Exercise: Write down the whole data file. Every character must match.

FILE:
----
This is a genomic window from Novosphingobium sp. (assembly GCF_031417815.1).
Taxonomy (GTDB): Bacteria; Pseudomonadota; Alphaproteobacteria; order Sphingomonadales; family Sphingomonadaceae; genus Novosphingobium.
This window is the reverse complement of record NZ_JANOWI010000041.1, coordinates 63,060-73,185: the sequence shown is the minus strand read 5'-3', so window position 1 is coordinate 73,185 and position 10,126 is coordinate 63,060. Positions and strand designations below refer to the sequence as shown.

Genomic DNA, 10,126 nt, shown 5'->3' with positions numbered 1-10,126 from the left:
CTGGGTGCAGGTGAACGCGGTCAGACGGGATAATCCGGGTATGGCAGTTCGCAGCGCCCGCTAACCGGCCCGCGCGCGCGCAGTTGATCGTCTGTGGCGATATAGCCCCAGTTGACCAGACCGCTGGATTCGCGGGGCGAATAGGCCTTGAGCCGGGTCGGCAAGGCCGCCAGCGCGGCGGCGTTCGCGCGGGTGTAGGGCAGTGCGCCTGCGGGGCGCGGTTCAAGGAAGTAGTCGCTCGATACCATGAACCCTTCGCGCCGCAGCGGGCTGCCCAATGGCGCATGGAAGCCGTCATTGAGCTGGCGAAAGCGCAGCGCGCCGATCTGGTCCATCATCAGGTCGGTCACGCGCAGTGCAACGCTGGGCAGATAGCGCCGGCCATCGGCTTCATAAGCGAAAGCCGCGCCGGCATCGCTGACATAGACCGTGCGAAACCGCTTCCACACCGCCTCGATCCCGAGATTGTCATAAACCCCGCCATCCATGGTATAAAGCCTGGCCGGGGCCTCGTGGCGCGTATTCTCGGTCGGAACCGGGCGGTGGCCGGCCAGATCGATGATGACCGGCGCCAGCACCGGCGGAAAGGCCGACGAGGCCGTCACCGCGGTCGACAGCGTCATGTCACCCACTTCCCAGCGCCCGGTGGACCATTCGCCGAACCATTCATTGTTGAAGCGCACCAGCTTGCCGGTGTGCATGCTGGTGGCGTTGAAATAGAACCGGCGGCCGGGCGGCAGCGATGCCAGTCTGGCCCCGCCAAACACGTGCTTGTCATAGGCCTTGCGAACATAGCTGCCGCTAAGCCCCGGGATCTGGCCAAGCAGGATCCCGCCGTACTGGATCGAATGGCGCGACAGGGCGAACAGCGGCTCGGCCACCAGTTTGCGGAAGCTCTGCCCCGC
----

This is a genomic window from Novosphingobium sp. (assembly GCF_031417815.1).
Taxonomy (GTDB): Bacteria; Pseudomonadota; Alphaproteobacteria; order Sphingomonadales; family Sphingomonadaceae; genus Novosphingobium.
This window is the reverse complement of record NZ_JANOWI010000041.1, coordinates 63,060-73,185: the sequence shown is the minus strand read 5'-3', so window position 1 is coordinate 73,185 and position 10,126 is coordinate 63,060. Positions and strand designations below refer to the sequence as shown.

Genomic DNA, 10,126 nt, shown 5'->3' with positions numbered 1-10,126 from the left:
CTGGGTGCAGGTGAACGCGGTCAGACGGGATAATCCGGGTATGGCAGTTCGCAGCGCCCGCTAACCGGCCCGCGCGCGCGCAGTTGATCGTCTGTGGCGATATAGCCCCAGTTGACCAGACCGCTGGATTCGCGGGGCGAATAGGCCTTGAGCCGGGTCGGCAAGGCCGCCAGCGCGGCGGCGTTCGCGCGGGTGTAGGGCAGTGCGCCTGCGGGGCGCGGTTCAAGGAAGTAGTCGCTCGATACCATGAACCCTTCGCGCCGCAGCGGGCTGCCCAATGGCGCATGGAAGCCGTCATTGAGCTGGCGAAAGCGCAGCGCGCCGATCTGGTCCATCATCAGGTCGGTCACGCGCAGTGCAACGCTGGGCAGATAGCGCCGGCCATCGGCTTCATAAGCGAAAGCCGCGCCGGCATCGCTGACATAGACCGTGCGAAACCGCTTCCACACCGCCTCGATCCCGAGATTGTCATAAACCCCGCCATCCATGGTATAAAGCCTGGCCGGGGCCTCGTGGCGCGTATTCTCGGTCGGAACCGGGCGGTGGCCGGCCAGATCGATGATGACCGGCGCCAGCACCGGCGGAAAGGCCGACGAGGCCGTCACCGCGGTCGACAGCGTCATGTCACCCACTTCCCAGCGCCCGGTGGACCATTCGCCGAACCATTCATTGTTGAAGCGCACCAGCTTGCCGGTGTGCATGCTGGTGGCGTTGAAATAGAACCGGCGGCCGGGCGGCAGCGATGCCAGTCTGGCCCCGCCAAACACGTGCTTGTCATAGGCCTTGCGAACATAGCTGCCGCTAAGCCCCGGGATCTGGCCAAGCAGGATCCCGCCGTACTGGATCGAATGGCGCGACAGGGCGAACAGCGGCTCGGCCACCAGTTTGCGGAAGCTCTGCCCCGC